The drought continues to stunt our growth, but thanks to diligent watering, strategic replanting, and some help from our friends at Oleo Acres Farm, we have an almost full box this week. We’ll keep doing everything we can to make those boxes as full as they can be–without just giving you 15lbs of okra. (Though, if you really want extra okra you should let us know.) In this week’s box:
- Pears: These heirloom pears were planted by my grandparents, and their flavor is full of memories. We like to eat them like apples, but they are also great cooked. Try them roasted or even grilled (pear and shrimp kabobs?) to bring out the sweetness.
- Okra! Surprise! Ok; maybe it isn’t a surprise any more, but our Okra is thriving in the hot, dry summer. If you are looking for some other way to prepare it, why not take it back to its African roots with this African Okra Soup recipe?
- Peppers (hot and sweet): Our hot peppers love the heat; the bell peppers, not so much. We included one tiny bell pepper in the box this week–not enough for a meal, but enough to add to something else you cook. If you don’t eat that much hot food, you can use a needle and some heavy thread to string these together and hang them as a ristra for later (this works even better if you have a dehydrator, or a very low oven).
- Beans! Not exactly a bean feast, this is the small First Picking off our second, replanted, bean patch. Look for more green beans next week!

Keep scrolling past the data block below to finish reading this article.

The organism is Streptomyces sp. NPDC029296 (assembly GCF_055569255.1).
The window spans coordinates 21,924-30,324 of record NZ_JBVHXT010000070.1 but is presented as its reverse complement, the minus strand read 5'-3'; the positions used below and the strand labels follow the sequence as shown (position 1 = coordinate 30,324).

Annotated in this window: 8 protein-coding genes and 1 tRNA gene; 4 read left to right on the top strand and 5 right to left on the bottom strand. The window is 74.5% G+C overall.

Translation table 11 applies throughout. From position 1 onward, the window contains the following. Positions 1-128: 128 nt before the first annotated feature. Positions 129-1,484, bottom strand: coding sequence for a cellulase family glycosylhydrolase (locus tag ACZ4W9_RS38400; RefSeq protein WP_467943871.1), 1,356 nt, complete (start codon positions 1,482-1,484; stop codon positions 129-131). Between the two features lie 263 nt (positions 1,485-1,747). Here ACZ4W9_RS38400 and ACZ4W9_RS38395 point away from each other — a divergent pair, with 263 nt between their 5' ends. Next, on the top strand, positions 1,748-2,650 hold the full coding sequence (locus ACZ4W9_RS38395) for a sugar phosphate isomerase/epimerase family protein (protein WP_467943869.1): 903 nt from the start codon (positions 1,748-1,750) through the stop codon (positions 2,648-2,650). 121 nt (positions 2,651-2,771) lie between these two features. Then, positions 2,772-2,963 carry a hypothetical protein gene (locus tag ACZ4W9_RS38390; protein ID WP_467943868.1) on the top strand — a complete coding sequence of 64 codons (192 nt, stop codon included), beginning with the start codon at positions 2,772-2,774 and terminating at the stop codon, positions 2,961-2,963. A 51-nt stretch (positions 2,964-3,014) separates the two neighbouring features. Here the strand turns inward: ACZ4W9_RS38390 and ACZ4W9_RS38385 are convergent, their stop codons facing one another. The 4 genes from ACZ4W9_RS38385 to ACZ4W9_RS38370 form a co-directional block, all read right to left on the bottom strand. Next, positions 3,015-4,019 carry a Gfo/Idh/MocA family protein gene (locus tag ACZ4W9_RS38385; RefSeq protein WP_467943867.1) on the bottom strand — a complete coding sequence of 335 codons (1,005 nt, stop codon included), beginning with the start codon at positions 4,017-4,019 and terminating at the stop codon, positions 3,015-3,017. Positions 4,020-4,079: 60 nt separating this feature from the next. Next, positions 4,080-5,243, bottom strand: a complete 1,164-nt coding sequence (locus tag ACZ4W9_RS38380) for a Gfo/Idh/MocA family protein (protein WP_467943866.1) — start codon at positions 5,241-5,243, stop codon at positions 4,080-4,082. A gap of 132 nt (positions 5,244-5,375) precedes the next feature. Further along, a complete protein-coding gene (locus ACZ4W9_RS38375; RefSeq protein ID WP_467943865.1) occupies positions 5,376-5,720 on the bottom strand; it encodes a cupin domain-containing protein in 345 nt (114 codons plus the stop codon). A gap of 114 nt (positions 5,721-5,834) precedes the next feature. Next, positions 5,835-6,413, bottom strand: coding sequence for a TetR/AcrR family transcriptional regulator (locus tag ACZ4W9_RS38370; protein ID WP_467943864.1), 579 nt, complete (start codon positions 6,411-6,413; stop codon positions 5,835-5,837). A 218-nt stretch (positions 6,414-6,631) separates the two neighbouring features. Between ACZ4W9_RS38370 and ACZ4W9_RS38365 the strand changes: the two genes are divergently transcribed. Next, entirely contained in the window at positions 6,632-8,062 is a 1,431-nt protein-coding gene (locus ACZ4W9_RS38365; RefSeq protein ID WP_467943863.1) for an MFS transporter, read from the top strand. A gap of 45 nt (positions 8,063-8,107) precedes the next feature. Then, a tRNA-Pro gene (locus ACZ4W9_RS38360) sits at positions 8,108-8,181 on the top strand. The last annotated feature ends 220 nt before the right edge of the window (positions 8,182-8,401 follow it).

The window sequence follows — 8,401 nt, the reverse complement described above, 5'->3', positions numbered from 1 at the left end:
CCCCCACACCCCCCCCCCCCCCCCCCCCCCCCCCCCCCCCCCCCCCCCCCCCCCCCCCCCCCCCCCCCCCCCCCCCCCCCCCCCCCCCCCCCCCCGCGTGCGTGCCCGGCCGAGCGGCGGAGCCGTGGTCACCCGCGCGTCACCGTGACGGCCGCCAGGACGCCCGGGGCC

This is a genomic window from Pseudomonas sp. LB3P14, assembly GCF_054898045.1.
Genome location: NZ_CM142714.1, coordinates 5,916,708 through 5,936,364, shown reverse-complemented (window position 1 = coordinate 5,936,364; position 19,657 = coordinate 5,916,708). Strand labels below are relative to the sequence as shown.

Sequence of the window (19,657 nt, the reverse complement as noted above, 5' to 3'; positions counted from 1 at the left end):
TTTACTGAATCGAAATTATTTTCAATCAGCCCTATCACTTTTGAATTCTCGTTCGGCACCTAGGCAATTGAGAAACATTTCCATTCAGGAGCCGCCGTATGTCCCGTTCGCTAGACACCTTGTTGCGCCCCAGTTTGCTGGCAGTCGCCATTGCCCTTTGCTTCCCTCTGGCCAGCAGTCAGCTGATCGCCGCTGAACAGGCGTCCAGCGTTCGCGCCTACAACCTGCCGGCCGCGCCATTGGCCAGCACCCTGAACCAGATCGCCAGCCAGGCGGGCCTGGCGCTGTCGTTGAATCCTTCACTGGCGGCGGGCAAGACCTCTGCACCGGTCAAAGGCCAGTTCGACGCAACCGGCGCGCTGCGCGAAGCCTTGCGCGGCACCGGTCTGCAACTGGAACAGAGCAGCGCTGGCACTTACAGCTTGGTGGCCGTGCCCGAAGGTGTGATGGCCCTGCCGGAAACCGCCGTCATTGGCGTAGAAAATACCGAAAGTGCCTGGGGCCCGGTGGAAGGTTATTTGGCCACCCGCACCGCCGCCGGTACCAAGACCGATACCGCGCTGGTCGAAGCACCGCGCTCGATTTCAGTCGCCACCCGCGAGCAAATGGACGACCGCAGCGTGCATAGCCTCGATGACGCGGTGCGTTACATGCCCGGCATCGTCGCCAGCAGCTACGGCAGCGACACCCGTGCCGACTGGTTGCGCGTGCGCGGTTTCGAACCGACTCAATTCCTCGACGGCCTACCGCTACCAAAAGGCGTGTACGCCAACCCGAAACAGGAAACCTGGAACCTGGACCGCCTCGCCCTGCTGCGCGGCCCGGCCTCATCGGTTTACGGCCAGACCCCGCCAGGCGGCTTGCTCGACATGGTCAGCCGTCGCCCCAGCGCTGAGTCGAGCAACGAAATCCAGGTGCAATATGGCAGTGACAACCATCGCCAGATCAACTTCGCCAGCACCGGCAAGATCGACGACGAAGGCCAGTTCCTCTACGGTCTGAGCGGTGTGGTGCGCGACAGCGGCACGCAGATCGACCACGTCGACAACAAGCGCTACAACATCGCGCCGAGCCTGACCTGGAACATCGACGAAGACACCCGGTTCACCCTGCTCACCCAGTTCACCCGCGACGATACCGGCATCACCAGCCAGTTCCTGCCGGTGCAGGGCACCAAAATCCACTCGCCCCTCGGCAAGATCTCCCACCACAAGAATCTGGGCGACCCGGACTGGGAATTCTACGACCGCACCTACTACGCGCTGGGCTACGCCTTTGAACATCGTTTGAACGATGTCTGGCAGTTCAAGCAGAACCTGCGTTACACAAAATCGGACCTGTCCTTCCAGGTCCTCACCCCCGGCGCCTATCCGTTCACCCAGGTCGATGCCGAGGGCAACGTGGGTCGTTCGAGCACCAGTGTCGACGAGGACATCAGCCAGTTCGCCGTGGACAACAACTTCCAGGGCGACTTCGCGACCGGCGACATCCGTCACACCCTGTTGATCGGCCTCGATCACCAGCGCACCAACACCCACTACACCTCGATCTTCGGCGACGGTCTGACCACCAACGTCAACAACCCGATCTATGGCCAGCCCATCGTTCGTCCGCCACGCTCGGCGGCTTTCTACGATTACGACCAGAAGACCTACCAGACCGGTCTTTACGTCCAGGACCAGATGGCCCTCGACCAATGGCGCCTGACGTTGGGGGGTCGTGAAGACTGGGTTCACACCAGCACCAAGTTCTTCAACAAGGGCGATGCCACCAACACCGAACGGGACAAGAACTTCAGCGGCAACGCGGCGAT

- Basil: Oh, basil! How do I love thee? In pesto, salsa, soup, salad, sauce, or just on a sandwich. (And, I’ll confess, sometimes just raw by itself.)
- Garlic: This is the last of the garlic; what we have left will be replanted in September for next year’s crop. The cured braid should keep for several months; just hang it somewhere cool and dry out of direct sunlight and pull a head loose when you need it.
- Lambs quarters (Chenopodium): And now for something completely different. This spinach relative is delicious cooked like spinach or raw in salads. It is also high in vitamin C and other essentials–even moreso than cultivated spinach. This is Chenopodium alba; close relatives of this plant were cultivated for seed by Native Americans along the East coast. Another relative is epazote, used as a seasoning in beans in Mexican cooking.
- Sweet potatoes: These are from our friends next door at Oleo Acres, and are the first of this year’s batch. If you like them, check out their farm-to-table dinner on September 15 (tickets on sale now) in conjunction with L’Ecole Culinare.
- Mustard greens: Also from Oleo Acres, these are fresh and delicious–an early taste of fall! Cook these like turnip greens, or just sautee them with a little garlic, salt, and pepper and add a touch of vinegar to finish them.